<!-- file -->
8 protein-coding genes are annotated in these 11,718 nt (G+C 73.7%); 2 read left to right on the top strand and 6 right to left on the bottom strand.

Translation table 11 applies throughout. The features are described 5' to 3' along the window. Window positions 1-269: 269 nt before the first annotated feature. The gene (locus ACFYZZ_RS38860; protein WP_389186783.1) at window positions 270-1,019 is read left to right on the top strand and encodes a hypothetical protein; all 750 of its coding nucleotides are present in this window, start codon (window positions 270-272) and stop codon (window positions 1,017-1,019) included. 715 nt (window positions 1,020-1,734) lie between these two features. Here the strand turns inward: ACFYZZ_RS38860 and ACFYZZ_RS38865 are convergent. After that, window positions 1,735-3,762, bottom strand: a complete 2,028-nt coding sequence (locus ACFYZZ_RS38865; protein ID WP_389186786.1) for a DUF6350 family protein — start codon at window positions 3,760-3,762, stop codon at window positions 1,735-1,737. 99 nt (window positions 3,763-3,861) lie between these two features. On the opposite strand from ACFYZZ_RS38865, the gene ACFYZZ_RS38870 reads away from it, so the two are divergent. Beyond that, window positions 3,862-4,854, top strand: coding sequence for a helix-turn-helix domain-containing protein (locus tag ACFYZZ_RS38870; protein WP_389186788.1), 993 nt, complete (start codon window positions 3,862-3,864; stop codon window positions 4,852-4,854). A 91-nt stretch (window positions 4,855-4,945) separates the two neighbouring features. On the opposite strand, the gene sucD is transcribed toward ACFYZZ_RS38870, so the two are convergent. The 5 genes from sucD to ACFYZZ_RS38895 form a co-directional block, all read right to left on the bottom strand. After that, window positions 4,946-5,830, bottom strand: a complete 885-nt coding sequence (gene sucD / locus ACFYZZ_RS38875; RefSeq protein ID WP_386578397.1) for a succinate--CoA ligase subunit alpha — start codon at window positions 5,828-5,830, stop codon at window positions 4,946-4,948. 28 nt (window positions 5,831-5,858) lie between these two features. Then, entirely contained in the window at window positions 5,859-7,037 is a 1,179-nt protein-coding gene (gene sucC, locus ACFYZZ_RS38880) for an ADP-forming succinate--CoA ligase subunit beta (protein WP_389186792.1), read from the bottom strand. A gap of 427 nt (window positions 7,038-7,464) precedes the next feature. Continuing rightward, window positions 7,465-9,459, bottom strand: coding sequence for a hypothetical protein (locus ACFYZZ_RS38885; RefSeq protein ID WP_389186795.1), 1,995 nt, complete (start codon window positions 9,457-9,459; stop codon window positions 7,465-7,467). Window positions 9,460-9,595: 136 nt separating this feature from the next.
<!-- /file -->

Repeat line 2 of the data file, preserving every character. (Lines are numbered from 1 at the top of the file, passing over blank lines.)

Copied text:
Translation table 11 applies throughout. The features are described 5' to 3' along the window. Window positions 1-269: 269 nt before the first annotated feature. The gene (locus ACFYZZ_RS38860; protein WP_389186783.1) at window positions 270-1,019 is read left to right on the top strand and encodes a hypothetical protein; all 750 of its coding nucleotides are present in this window, start codon (window positions 270-272) and stop codon (window positions 1,017-1,019) included. 715 nt (window positions 1,020-1,734) lie between these two features. Here the strand turns inward: ACFYZZ_RS38860 and ACFYZZ_RS38865 are convergent. After that, window positions 1,735-3,762, bottom strand: a complete 2,028-nt coding sequence (locus ACFYZZ_RS38865; protein ID WP_389186786.1) for a DUF6350 family protein — start codon at window positions 3,760-3,762, stop codon at window positions 1,735-1,737. 99 nt (window positions 3,763-3,861) lie between these two features. On the opposite strand from ACFYZZ_RS38865, the gene ACFYZZ_RS38870 reads away from it, so the two are divergent. Beyond that, window positions 3,862-4,854, top strand: coding sequence for a helix-turn-helix domain-containing protein (locus tag ACFYZZ_RS38870; protein WP_389186788.1), 993 nt, complete (start codon window positions 3,862-3,864; stop codon window positions 4,852-4,854). A 91-nt stretch (window positions 4,855-4,945) separates the two neighbouring features. On the opposite strand, the gene sucD is transcribed toward ACFYZZ_RS38870, so the two are convergent. The 5 genes from sucD to ACFYZZ_RS38895 form a co-directional block, all read right to left on the bottom strand. After that, window positions 4,946-5,830, bottom strand: a complete 885-nt coding sequence (gene sucD / locus ACFYZZ_RS38875; RefSeq protein ID WP_386578397.1) for a succinate--CoA ligase subunit alpha — start codon at window positions 5,828-5,830, stop codon at window positions 4,946-4,948. 28 nt (window positions 5,831-5,858) lie between these two features. Then, entirely contained in the window at window positions 5,859-7,037 is a 1,179-nt protein-coding gene (gene sucC, locus ACFYZZ_RS38880) for an ADP-forming succinate--CoA ligase subunit beta (protein WP_389186792.1), read from the bottom strand. A gap of 427 nt (window positions 7,038-7,464) precedes the next feature. Continuing rightward, window positions 7,465-9,459, bottom strand: coding sequence for a hypothetical protein (locus ACFYZZ_RS38885; RefSeq protein ID WP_389186795.1), 1,995 nt, complete (start codon window positions 9,457-9,459; stop codon window positions 7,465-7,467). Window positions 9,460-9,595: 136 nt separating this feature from the next.